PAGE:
another withholds what he should give, and only suffers want.
    25 Whoever brings blessing will be enriched,
    and one who waters will himself be watered.”
  2. Bring your offering for Restoration Rome on Sunday morning, December 25th, and give them in the offering at your church. Checks can be made out to “Restoration Rome”. If your church is not aware of this opportunity, and is not participating, then you can mail them to PO Box 707, Rome, GA 30162. If you attend TRC, you can give them at our designated location at worship that morning (more to come for TRC on that). If you won’t be at worship on Christmas morning, you can bring your offering the next week.
  3. You can give right here also Restoration Rome
  4. We will update you on the amount raised for this most vital work after all has been tallied.

Every church and every Christian can have an impact. Not all will foster or adopt, but all can give. Would you consider being part of this effort?

 

Repent and Pray

It’s completely unpopular and frowned upon in some Christian circles to use the language of repentance. However, I’m one who still believes the Christian Scriptures, the Bible, to be infallible and inerrant. I believe Scripture is the “Manual”. The Bible is our instruction book on who God is, how to know him, how to follow him and what to obey in order to see Jesus’ kingdom fully come in power and glory.

We’ve been without rain for a long time. It’s dry. The fires are continuing to burn. The air has been smokey. The wind will blow a lot today. Fires could get worse. It has rained a tiny bit in the mountains and the cars had some sprinkles on them this morning. But it’s gone with no rains on the radar.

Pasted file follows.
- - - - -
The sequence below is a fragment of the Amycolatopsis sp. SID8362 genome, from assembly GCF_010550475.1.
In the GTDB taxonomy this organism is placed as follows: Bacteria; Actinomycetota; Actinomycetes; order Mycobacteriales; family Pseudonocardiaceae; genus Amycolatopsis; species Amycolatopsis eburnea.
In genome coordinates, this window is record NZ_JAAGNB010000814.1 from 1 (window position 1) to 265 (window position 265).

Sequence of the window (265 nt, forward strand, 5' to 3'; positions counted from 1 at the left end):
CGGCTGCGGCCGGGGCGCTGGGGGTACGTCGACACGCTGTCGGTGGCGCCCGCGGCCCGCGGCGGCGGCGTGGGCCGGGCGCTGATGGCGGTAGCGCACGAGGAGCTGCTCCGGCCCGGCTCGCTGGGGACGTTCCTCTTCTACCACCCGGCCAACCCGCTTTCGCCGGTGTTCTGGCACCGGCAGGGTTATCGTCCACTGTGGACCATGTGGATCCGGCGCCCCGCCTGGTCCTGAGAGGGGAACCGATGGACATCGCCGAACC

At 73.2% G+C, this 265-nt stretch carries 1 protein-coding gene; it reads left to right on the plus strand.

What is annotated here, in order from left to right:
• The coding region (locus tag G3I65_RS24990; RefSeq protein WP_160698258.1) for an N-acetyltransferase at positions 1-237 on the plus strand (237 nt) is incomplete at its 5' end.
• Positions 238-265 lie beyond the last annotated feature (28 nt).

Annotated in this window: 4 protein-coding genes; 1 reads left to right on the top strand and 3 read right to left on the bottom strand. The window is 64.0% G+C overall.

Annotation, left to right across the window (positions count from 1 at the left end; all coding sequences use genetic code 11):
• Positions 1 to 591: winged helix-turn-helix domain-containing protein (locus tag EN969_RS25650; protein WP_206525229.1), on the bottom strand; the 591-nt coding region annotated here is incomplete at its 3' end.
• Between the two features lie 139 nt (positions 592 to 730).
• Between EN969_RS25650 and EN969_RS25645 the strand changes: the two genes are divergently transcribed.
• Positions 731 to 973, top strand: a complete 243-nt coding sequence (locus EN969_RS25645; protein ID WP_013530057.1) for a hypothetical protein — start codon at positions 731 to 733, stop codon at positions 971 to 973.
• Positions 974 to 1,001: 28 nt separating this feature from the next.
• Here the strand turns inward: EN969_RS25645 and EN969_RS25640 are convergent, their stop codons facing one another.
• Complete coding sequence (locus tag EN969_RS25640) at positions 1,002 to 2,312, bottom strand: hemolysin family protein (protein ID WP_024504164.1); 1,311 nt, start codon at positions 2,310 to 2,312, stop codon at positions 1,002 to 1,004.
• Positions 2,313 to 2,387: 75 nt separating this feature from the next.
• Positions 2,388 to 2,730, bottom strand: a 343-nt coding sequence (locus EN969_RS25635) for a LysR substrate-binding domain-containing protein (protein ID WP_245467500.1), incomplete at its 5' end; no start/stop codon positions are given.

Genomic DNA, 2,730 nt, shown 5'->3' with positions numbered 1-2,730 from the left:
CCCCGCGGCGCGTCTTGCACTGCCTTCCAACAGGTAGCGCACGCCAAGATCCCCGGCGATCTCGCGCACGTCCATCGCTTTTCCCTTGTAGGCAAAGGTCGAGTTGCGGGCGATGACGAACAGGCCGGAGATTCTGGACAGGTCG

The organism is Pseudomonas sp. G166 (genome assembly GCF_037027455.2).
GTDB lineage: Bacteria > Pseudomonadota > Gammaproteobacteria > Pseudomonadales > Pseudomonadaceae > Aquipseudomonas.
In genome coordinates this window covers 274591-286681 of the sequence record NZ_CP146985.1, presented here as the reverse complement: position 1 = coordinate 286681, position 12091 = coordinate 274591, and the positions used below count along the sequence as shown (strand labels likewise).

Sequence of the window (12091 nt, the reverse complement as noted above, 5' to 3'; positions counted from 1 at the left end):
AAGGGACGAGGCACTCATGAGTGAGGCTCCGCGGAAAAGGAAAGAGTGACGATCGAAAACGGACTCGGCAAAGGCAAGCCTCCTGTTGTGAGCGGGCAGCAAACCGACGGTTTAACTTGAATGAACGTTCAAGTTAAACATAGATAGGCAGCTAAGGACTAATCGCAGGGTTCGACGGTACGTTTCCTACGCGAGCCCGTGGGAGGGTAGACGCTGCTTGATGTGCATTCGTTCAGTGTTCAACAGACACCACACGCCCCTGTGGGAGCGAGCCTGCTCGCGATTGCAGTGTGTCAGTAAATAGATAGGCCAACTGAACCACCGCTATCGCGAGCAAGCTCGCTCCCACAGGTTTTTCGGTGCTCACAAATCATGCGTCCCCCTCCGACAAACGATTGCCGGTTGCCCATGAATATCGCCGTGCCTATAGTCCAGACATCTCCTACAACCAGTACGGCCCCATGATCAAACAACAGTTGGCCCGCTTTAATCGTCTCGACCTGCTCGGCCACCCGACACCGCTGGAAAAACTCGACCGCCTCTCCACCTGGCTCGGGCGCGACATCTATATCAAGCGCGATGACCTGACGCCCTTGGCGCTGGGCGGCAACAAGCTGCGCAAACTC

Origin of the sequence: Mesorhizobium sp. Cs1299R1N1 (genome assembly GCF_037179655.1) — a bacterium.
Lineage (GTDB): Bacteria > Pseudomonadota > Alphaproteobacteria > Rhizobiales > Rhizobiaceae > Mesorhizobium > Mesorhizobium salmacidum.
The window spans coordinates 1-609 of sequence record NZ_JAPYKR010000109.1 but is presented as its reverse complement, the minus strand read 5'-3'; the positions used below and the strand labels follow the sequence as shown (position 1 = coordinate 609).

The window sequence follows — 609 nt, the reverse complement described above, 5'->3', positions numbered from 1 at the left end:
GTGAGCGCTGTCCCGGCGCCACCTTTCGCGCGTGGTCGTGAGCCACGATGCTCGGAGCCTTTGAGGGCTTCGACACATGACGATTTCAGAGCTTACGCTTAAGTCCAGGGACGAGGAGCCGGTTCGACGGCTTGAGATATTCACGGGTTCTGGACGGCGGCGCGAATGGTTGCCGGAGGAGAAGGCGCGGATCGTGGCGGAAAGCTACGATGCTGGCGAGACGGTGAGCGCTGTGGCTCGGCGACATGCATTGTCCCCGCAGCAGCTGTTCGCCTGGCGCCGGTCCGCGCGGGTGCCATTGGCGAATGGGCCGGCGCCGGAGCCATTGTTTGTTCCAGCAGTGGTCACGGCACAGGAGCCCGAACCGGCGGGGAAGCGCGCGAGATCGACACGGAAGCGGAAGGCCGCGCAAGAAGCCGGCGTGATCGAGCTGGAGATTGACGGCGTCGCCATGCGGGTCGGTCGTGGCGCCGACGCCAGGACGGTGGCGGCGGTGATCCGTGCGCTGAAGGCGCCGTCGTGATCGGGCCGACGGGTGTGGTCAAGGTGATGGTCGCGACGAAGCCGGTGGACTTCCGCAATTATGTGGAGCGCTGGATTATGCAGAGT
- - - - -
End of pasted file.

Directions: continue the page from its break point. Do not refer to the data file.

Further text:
Lots of folks have been encouraging everyone to pray, and I say “YES”! Please pray. However, since the Manual is our instruction book I am left with a thought of “incomplete”. Pray, yes! But the text also says a lot about something that goes with prayer like a hand in a glove, socks and shoes, hammer and nails…you get the point. The text is also full of admonitions to repent and pray. Repent and pray. Repent and pray. I just did a handy-dandy little search with a little computer bible tool for the words “repent” and “pray”. They really go together. It’s worth looking up.

So, let me encourage all of us as we call out for rain to also reflect on ways we are not following Jesus as well as we should. What are the clear ways we can and should shed unnecessary things for obedient things? What are some actions we need to take that we know we need to take? What are some hidden things that we believe no one sees that God sees that we need to lay down? What are some attitudes that need to be corrected? What are some relationships that can and should be mended? Are we in fellowship with believers in covenant in a local church? Are we seeking the Lord Jesus in his Word and walking in obedience to the Spirit?

You get the point. Pray, yes. Add repentance to that mix.

Revelation 2:1-7:

“To the angel of the church in Ephesus write: ‘The words of him who holds the seven stars in his right hand, who walks among the seven golden lampstands.
“‘I know your works, your toil and your patient endurance, and how you cannot bear with those who are evil, but have tested those who call themselves apostles and are not, and found them to be false. I know you are enduring patiently and bearing up for my name’s sake, and you have not grown weary. But I have this against you, that you have abandoned the love you had at first. Remember therefore from where you have fallen; repent, and do the works you did at first. If not, I will come to you and remove your lampstand from its place, unless you repent. Yet this you have: you hate the works of the Nicolaitans, which I also hate. He who has an ear, let him hear what the Spirit says to the churches. To the one who conquers I will grant to eat of the tree of life, which is in the paradise of God.’”

There is no mention of praying in that passage. I’m sure it’s safe to assume we can pray too, But Jesus is concerned with these cats acting in righteousness first. It’s in the Manual.